I'm having trouble visualizing exactly what your setup is like, but if I understand correctly, then:
- You have one client that you are connecting from
- You have one server that you are able to connect to
- You have some number of hosts which are only reachable through that server, to which you would like to connect
- All connections are done with SSH
This can be accomplished by using the "server" as a jumpstation to reach the hosts logically behind it, using SSH's port forwarding functionality.
(It's probably worth noting that what I describe here isn't strictly a jumpstation setup, as a jumpstation is typically taken to be a minimal host to which a connection is established for the express purpose of establishing a further, isolated connection, thereby maintaining a degree of network isolation between the two endpoint hosts such that one still can't directly reach the other. Still, it's close enough that the term seems applicable.)
First, set things up so that you can conveniently connect from the client to the server. It sounds like you have already done this, but if not, that's the place to start.
Second, start a SSH connection with port forwarding to the host that you ultimately want to be able to connect to.
Third, connect to the local-listen forward port on the client, in order to reach the host you want to ultimately connect to.
Port forwarding can be a little tricky to get right, but the basic principle is simply that you choose a local port, which the server will then forward, according to its own network settings, to a different host and port. This enables you to reach a host through the SSH connection which you couldn't reach directly; even one on an entirely different LAN segment. The only requirement is that it's reachable over TCP/IP from the server; to the final destination host, the traffic looks like it came from the server, not from the ultimate client.
SSH supports local and remote port forwarding. (Mostly when one talks of SSH port forwarding, one refers to local port forwarding.) To remember the direction of the traffic flow for each, keep in mind that the "local" and "remote" specifier binds more tightly to "port", and specifies where the listener to that port is set up. A "local port" forward sets up a local listener to a port and passes that traffic through the SSH connection to be further forwarded by the server to some destination; a "remote port" forward sets up a remote listener to a port and passes that traffic through the SSH connection to be further forwarded by the client to some destination. In both cases, the destination can be the local host.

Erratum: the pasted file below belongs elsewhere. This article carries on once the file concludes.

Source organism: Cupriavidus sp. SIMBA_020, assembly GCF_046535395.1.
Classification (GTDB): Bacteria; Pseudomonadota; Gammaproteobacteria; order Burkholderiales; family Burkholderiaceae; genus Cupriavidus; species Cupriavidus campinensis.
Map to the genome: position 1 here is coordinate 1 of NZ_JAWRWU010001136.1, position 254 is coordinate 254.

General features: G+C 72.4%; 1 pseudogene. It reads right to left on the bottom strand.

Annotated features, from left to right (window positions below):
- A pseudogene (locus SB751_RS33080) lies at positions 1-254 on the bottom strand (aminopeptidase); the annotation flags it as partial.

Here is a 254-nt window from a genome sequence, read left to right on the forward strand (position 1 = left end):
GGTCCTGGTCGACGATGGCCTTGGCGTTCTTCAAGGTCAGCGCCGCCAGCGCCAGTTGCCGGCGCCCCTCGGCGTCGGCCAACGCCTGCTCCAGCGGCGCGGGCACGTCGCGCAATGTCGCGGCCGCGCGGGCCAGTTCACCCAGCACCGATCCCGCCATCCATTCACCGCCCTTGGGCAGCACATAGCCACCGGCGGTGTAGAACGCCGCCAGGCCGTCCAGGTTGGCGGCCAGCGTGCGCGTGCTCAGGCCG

With the OpenSSH command-line client, local port forwarding is specified using the
-L parameter, and remote port forwarding is specified using the
-R parameter. Other implementations are likely to do it differently, and may have a different format for how to specify the forwarding, but the general principle should transfer readily between implementations. My examples here are for OpenSSH, since that is probably the most commonly used SSH implementation on *nix systems.
Assuming that the host you ultimately want to connect to is
172.16.0.99, which the client you are connecting from can't reach directly. Also assume that things are set up such that
ssh 10.1.2.3 causes you to be logged in to the server that can reach 172.16.0.99. Now add port forwarding:
ssh -L 12345:172.16.0.99:22 10.1.2.3
What this does is tell SSH to bind to local port 12345, and that any traffic that arrives on that port is to be forwarded through the SSH connection in such a way that the server you connect to (10.1.2.3) will itself forward that data to 172.16.0.99 port 22. Any reply traffic will take the opposite direction back to the client.
Once the SSH session is up and running, you should now be able to, on the client
ssh -p 12345 127.0.0.1
which will result in a connection being established all the way to 172.16.0.99 port 22. Through that connection, in turn, in this particular example SSH will attempt to establish a brand-new SSH session.
If that doesn't work, check to make sure that port forwarding is enabled on the server (in our case, the 10.1.2.3), and that it, in turn, can reach the host specified client-side in the port forwarding declaration. Aside from the specific log files, /etc/ssh/sshd_config settings like
PermitOpen may be a good place to start debugging.
Note that there is nothing special about running SSH through the tunnel. For example, we could use telnet instead:
ssh -L 12345:172.16.0.99:23 10.1.2.3
telnet 127.0.0.1 12345
While in this case the connection between 10.1.2.3 and 172.16.0.99 will be completely unprotected, the traffic that flows between the client (the host you are sitting at) and 10.1.2.3 will be encrypted and integrity protected by virtue of being routed through the SSH session.
Particularly for remote port forwarding, you may also want to look at the
GatewayPorts setting in OpenSSH's /etc/ssh/sshd_config; if left at its current default value of
no, connections from other hosts to the remote forward port are prevented. Depending on your intended usage, you may need to adjust this, possibly within an appropriate
Also, port forwarding is only guaranteed to work for TCP; while in principle I suspect UDP could be forwarded just as well, it looks like the standard only allows for TCP port forwarding. See RFC 4254 section 7 for some of the gory details. However, OpenSSH also supports doing port forwarded I/O through a UNIX socket; see the ssh man page on
-R respectively for details.
(As an aside, if you do this a lot, you may want to look at autossh to automatically establish and maintain a SSH connection, and/or
LocalForward in the SSH client configuration, as appropriate.)